The United Kingdom’s air traffic control entity, NATS, recently published the third in a series of computer-generated videos depicting a typical day’s traffic in the skies controlled by the National Air Traffic Service.
The first two, Europe 24 and North Atlantic Skies, were impressive enough. But this one, which focuses on air traffic over the British Isles, is of particular interest because I’ve flow in and out of the London area on many occasions. I can imagine myself as one of those tiny dots (“which one am I”?), zipping around the skies of southern England like a 35-ton firefly or launching westward toward America in the manner of a sleek metal bullet being fired across a placid lake.
This clip, entitled “UK 24”, is also worth watching because it breaks down the traffic by type: military, commercial, helicopter, light GA, and so on. After watching the video a few times, I was struck by the paltry ratio of general aviation to airline activity — the polar opposite of what we’ve traditionally seen in the States. Perhaps that’s because the airplanes operating without ATC services are not modeled in this video. Either way, it’s a sad (and unintended, I’m sure) commentary on the state of grass roots general aviation in Europe.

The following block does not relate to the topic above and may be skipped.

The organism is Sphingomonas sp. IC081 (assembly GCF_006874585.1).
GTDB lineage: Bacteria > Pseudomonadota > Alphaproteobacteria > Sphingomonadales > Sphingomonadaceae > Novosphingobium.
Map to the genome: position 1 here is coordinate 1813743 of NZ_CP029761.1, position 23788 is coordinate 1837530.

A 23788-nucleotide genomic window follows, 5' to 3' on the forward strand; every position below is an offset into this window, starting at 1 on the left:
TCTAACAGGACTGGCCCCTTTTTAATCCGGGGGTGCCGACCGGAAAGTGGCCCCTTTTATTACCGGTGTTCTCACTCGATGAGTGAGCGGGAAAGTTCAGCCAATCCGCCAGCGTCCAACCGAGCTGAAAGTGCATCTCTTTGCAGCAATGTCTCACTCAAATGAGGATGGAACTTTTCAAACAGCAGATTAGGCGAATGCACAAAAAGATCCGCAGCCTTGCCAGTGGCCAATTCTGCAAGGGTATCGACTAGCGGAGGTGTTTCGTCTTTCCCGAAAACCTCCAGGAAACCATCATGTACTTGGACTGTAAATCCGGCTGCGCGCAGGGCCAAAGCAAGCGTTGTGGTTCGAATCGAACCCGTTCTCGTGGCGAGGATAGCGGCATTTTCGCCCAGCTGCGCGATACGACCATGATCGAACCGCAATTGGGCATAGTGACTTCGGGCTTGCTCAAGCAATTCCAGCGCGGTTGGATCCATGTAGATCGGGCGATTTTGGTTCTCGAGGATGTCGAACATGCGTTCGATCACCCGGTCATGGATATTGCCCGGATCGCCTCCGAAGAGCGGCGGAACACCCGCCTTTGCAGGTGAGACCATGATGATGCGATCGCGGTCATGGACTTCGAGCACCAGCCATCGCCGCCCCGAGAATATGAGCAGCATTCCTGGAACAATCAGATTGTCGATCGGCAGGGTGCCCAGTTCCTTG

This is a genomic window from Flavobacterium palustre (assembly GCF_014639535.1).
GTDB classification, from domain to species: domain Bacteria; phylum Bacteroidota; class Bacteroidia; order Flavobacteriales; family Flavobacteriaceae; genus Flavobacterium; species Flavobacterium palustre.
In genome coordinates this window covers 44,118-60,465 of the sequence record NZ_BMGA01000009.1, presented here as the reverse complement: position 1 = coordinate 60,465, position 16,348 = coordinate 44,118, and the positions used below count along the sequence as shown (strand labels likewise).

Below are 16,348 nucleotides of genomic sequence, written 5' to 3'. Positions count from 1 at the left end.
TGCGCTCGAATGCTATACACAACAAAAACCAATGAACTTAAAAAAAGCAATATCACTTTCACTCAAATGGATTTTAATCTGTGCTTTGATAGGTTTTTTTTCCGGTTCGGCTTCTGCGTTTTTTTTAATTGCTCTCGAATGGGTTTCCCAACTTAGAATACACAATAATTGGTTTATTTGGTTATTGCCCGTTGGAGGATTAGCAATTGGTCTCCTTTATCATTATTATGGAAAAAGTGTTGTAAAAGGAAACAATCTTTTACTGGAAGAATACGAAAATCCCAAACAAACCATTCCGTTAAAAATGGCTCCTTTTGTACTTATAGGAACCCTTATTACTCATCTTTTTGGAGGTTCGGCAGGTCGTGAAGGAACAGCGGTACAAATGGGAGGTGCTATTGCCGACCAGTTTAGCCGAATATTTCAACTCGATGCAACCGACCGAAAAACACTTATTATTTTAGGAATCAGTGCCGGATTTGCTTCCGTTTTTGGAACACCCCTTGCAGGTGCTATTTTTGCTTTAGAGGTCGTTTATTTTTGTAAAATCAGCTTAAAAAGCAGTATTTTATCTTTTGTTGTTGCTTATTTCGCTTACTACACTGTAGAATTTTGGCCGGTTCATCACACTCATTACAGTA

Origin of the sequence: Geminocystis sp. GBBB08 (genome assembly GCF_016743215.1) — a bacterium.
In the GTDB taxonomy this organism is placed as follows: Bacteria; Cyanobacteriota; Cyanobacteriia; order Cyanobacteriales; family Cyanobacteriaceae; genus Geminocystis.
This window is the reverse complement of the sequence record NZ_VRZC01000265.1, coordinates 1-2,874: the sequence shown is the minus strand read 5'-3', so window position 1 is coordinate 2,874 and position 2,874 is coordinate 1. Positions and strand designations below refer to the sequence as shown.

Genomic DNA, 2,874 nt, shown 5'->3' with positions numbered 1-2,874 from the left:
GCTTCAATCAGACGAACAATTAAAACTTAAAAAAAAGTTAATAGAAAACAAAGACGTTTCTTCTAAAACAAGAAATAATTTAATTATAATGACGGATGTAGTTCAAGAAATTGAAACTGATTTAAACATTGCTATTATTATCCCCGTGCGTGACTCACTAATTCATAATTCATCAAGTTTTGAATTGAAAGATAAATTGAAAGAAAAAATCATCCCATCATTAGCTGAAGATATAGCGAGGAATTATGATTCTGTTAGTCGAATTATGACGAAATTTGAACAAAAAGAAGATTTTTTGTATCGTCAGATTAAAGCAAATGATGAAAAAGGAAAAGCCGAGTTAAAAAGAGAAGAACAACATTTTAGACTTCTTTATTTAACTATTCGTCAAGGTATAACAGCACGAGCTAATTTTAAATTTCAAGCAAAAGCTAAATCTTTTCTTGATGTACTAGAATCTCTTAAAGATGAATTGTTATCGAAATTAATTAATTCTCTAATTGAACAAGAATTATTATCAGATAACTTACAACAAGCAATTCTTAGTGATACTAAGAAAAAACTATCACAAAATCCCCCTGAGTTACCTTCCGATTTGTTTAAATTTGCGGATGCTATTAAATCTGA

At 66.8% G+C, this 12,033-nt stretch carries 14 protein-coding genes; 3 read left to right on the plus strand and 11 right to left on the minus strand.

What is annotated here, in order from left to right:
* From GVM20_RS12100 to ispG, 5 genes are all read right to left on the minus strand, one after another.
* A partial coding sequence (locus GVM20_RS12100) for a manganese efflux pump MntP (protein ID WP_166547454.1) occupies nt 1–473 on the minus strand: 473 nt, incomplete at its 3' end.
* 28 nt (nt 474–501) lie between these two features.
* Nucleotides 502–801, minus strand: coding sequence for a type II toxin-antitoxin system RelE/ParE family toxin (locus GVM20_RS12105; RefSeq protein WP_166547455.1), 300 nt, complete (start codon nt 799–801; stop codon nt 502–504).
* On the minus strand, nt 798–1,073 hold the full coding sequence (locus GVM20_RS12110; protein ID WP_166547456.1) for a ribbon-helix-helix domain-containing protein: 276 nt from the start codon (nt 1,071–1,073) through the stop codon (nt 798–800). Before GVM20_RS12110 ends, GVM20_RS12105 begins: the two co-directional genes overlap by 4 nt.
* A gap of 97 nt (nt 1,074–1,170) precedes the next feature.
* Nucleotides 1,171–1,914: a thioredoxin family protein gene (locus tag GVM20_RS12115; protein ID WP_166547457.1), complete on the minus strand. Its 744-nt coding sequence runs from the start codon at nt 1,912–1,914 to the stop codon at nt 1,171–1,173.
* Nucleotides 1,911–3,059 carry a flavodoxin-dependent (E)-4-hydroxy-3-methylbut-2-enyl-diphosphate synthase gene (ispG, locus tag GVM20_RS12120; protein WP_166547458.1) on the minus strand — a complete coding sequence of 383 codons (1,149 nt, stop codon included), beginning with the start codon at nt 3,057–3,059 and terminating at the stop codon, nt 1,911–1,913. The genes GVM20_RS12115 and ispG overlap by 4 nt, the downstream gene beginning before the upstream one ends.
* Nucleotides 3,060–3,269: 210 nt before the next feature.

I wonder if the FAA provides a similar visualization of flights over the continental U.S. It would certainly be an interesting comparison. I imagine it would make a dramatic statement about the size and scope of traffic in the national airspace system. NATS controls an average of 6,000 flights per day in U.K. airspace. According to the FAA’s Air Traffic Activity System, the U.S. sees ten times as many flights over the same period. And that doesn’t include non-participating VFR targets which, unlike our British cousins, outnumber IFR operations by several orders of magnitude.
A visualization of all American air traffic would probably be so overwhelming that portions of the map near major metropolitan areas would be nothing but a vibrant ball of blue. Here’s hoping it stays that way.